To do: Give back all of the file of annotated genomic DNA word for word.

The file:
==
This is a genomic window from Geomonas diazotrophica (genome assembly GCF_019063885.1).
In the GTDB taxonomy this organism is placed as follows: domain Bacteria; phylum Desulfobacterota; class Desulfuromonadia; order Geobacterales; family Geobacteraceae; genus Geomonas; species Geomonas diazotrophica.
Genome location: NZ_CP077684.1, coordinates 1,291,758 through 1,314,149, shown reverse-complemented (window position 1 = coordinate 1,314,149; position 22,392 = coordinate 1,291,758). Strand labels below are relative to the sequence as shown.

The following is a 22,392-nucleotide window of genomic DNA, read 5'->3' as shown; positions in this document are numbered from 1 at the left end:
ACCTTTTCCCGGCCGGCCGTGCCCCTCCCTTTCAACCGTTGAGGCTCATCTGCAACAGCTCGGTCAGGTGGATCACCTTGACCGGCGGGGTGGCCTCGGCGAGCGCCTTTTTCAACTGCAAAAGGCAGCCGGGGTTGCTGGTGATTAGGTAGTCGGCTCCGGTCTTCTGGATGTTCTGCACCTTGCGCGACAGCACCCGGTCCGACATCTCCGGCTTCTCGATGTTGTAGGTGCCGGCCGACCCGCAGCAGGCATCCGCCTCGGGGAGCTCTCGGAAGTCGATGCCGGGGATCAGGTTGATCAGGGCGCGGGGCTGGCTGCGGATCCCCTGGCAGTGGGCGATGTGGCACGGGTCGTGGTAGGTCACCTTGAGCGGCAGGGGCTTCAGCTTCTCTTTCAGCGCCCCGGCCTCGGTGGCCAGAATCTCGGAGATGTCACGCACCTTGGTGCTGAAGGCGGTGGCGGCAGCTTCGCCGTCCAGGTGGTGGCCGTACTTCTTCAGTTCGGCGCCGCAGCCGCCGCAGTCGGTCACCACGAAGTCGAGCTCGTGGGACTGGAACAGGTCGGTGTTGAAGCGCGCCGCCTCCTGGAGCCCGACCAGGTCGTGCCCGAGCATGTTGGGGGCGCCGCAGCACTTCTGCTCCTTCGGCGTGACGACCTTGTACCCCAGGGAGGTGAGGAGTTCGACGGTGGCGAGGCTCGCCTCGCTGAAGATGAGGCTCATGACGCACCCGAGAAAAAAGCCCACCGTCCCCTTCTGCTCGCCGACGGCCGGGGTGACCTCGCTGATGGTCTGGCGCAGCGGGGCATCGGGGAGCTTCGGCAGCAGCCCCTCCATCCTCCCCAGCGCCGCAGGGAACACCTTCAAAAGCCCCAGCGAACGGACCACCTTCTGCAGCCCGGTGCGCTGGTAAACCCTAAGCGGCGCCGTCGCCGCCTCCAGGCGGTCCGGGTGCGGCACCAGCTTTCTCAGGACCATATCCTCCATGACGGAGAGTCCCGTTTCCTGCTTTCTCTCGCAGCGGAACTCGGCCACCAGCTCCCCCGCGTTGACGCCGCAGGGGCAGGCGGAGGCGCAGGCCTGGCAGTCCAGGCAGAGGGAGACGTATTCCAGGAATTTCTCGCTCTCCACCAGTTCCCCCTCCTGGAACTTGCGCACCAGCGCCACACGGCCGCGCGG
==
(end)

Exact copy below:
This is a genomic window from Geomonas diazotrophica (genome assembly GCF_019063885.1).
In the GTDB taxonomy this organism is placed as follows: domain Bacteria; phylum Desulfobacterota; class Desulfuromonadia; order Geobacterales; family Geobacteraceae; genus Geomonas; species Geomonas diazotrophica.
Genome location: NZ_CP077684.1, coordinates 1,291,758 through 1,314,149, shown reverse-complemented (window position 1 = coordinate 1,314,149; position 22,392 = coordinate 1,291,758). Strand labels below are relative to the sequence as shown.

The following is a 22,392-nucleotide window of genomic DNA, read 5'->3' as shown; positions in this document are numbered from 1 at the left end:
ACCTTTTCCCGGCCGGCCGTGCCCCTCCCTTTCAACCGTTGAGGCTCATCTGCAACAGCTCGGTCAGGTGGATCACCTTGACCGGCGGGGTGGCCTCGGCGAGCGCCTTTTTCAACTGCAAAAGGCAGCCGGGGTTGCTGGTGATTAGGTAGTCGGCTCCGGTCTTCTGGATGTTCTGCACCTTGCGCGACAGCACCCGGTCCGACATCTCCGGCTTCTCGATGTTGTAGGTGCCGGCCGACCCGCAGCAGGCATCCGCCTCGGGGAGCTCTCGGAAGTCGATGCCGGGGATCAGGTTGATCAGGGCGCGGGGCTGGCTGCGGATCCCCTGGCAGTGGGCGATGTGGCACGGGTCGTGGTAGGTCACCTTGAGCGGCAGGGGCTTCAGCTTCTCTTTCAGCGCCCCGGCCTCGGTGGCCAGAATCTCGGAGATGTCACGCACCTTGGTGCTGAAGGCGGTGGCGGCAGCTTCGCCGTCCAGGTGGTGGCCGTACTTCTTCAGTTCGGCGCCGCAGCCGCCGCAGTCGGTCACCACGAAGTCGAGCTCGTGGGACTGGAACAGGTCGGTGTTGAAGCGCGCCGCCTCCTGGAGCCCGACCAGGTCGTGCCCGAGCATGTTGGGGGCGCCGCAGCACTTCTGCTCCTTCGGCGTGACGACCTTGTACCCCAGGGAGGTGAGGAGTTCGACGGTGGCGAGGCTCGCCTCGCTGAAGATGAGGCTCATGACGCACCCGAGAAAAAAGCCCACCGTCCCCTTCTGCTCGCCGACGGCCGGGGTGACCTCGCTGATGGTCTGGCGCAGCGGGGCATCGGGGAGCTTCGGCAGCAGCCCCTCCATCCTCCCCAGCGCCGCAGGGAACACCTTCAAAAGCCCCAGCGAACGGACCACCTTCTGCAGCCCGGTGCGCTGGTAAACCCTAAGCGGCGCCGTCGCCGCCTCCAGGCGGTCCGGGTGCGGCACCAGCTTTCTCAGGACCATATCCTCCATGACGGAGAGTCCCGTTTCCTGCTTTCTCTCGCAGCGGAACTCGGCCACCAGCTCCCCCGCGTTGACGCCGCAGGGGCAGGCGGAGGCGCAGGCCTGGCAGTCCAGGCAGAGGGAGACGTATTCCAGGAATTTCTCGCTCTCCACCAGTTCCCCCTCCTGGAACTTGCGCACCAGCGCCACACGGCCGCGCGG